Since 2010, I have written and/or illustrated 15 books (seven of those my own) and worked with over 65 illustration and licensing clients. I’ve also recorded nine classes, 21 podcasts and stood on stage and spoken at 27 different events. Just this past year alone I flew on 28 different airplanes. Amazing things have happened for me in the past six years. I’ve worked with fantastic clients and on dream projects. I do not take those things lightly. I am enormously grateful for every opportunity I’ve had. I feel extremely lucky.

But (and this is not the first time I’ve admitted this in the past six years), all of that work has, over time, also made me really tired and, as a result, I found myself earlier this year at an entirely new level of unmotivated, stressed, and cranky — a level unlike anything I’d ever experienced. I started by admitting this to my wife, employee and friends, and then, slowly, in fits and starts, here on the Internet to the people who follow my work.

To be clear, I don’t think my situation is special or unique. I know from talking about my struggle with scores of other creatives that many share it (you can listen to my conversation with artist Samantha Hahn here, in which we discuss this and related issues). Turns out, it’s very common for artists and writers to catch a wave of opportunity that is both wild and exhilarating but also dangerously unending. After a time, we want to jump off the wave and take a rest (or maybe just do something different for awhile), but the wave is going so fast we feel like we don’t have the chance, or, worse yet, we are scared to jump off for fear we will never be able to get back on.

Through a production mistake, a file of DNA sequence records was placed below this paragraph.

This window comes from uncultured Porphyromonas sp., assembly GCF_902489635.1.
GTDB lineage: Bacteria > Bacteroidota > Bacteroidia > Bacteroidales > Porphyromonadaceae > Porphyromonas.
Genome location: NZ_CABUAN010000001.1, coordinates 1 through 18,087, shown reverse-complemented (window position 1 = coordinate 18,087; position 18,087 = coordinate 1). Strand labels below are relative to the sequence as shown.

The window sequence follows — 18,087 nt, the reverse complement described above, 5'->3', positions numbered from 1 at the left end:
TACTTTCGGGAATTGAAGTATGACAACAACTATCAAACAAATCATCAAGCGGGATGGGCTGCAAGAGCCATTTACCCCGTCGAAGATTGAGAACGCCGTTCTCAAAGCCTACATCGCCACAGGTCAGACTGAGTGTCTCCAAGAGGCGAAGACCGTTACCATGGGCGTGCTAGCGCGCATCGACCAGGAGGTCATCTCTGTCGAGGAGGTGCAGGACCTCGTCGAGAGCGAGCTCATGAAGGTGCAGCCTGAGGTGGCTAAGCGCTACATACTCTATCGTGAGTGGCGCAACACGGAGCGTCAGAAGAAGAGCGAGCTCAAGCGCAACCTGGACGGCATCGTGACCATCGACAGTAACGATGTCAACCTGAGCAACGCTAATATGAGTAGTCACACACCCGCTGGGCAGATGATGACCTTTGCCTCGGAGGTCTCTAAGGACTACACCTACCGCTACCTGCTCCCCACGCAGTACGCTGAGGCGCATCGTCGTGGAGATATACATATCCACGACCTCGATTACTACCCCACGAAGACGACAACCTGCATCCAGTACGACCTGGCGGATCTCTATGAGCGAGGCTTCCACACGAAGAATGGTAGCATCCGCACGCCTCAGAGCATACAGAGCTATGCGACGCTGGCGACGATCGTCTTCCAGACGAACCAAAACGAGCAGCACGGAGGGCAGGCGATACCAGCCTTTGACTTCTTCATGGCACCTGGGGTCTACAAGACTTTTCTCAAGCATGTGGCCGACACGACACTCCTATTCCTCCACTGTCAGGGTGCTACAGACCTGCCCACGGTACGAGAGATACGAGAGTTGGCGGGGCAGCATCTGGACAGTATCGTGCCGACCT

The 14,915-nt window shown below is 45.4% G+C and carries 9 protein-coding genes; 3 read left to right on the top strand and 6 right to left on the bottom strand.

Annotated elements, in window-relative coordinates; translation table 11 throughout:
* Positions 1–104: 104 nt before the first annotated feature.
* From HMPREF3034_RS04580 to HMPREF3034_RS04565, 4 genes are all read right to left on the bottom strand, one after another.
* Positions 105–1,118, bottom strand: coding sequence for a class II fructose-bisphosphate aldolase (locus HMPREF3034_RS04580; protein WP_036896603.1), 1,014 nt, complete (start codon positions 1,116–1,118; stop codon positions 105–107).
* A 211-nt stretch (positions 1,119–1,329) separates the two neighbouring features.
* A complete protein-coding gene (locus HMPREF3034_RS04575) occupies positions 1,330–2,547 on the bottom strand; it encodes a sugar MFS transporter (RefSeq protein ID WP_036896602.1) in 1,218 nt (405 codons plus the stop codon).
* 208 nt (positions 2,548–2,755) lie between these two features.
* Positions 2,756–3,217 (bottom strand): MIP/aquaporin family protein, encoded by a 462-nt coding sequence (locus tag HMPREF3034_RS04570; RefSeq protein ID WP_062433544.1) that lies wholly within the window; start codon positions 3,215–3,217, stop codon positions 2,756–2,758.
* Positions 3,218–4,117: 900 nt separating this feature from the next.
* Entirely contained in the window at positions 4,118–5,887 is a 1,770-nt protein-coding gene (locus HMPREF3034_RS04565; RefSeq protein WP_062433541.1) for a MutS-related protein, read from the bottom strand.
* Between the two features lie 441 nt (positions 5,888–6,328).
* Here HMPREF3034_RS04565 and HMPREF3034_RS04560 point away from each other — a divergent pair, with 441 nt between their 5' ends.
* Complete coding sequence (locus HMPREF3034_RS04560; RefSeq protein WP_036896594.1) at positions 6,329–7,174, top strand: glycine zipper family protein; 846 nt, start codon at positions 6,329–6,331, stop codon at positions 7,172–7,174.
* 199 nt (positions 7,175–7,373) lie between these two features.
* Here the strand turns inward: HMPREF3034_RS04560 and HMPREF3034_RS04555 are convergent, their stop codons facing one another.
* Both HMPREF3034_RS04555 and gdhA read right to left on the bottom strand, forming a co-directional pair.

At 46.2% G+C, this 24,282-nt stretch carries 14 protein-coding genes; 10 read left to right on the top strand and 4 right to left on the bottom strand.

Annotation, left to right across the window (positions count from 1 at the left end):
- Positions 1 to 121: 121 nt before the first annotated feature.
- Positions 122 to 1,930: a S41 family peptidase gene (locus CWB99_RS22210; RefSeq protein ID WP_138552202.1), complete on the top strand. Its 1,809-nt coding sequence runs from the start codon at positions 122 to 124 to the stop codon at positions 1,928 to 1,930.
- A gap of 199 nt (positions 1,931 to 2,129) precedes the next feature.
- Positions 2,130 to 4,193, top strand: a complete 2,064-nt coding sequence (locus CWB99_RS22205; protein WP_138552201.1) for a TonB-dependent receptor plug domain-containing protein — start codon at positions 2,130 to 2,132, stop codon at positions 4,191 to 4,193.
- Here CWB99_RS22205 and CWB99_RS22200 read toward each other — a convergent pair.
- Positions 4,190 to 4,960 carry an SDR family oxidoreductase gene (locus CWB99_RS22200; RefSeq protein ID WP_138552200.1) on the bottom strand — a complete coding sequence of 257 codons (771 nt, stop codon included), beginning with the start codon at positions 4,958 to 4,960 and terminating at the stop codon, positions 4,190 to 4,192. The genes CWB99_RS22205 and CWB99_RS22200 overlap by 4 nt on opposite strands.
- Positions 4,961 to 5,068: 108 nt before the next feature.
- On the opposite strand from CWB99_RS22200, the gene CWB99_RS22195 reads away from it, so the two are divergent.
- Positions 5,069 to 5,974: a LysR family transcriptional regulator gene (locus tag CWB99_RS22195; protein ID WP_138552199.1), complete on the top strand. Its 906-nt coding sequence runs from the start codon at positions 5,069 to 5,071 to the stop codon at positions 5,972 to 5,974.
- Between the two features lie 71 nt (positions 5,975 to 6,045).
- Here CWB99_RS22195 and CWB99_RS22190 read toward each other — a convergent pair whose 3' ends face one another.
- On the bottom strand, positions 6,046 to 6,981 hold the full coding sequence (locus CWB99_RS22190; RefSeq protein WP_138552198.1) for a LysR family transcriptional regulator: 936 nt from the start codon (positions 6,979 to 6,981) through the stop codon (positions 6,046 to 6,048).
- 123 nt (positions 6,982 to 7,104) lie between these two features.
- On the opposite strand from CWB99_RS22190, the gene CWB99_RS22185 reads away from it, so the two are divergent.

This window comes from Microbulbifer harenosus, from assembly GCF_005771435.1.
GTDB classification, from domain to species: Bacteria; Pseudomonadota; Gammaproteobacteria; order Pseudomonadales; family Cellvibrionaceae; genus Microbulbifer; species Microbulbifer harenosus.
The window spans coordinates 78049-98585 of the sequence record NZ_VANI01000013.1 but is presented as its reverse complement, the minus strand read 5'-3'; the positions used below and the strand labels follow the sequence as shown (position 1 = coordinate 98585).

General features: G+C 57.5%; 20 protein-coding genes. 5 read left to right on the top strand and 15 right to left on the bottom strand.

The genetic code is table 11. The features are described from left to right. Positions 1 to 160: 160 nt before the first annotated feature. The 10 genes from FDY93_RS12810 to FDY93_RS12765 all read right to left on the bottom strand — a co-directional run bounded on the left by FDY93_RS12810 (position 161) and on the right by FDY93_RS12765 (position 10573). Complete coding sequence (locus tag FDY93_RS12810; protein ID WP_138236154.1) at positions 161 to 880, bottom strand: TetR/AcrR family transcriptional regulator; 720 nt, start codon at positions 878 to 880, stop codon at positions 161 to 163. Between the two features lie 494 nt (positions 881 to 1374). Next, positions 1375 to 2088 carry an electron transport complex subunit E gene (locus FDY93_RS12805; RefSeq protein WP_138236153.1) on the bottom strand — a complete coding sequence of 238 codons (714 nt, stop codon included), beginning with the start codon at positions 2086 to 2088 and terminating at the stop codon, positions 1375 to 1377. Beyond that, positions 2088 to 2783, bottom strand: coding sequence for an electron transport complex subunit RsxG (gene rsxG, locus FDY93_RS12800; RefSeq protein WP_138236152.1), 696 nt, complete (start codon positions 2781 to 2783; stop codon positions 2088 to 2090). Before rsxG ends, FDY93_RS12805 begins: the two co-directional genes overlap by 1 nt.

Ironically, for me, the constant work, while good for my portfolio and pocketbook and growth of my career, began to do the worst possible thing: it began to kill my sense of creativity and excitement about making art. Worse than feeling tired or cranky or constantly stressed, this, to me, was the most frightening side effect. Over the past year, in particular, my work began to feel dull and monotonous. I began to worry I’d lost “it” all together — not just my will to make art, but my ability to innovate or make anything that mattered or that anyone would have any interest in looking at or consuming. I know this wasn’t reality, but it was how I felt. I began even to ask myself existential questions about the point of life all together.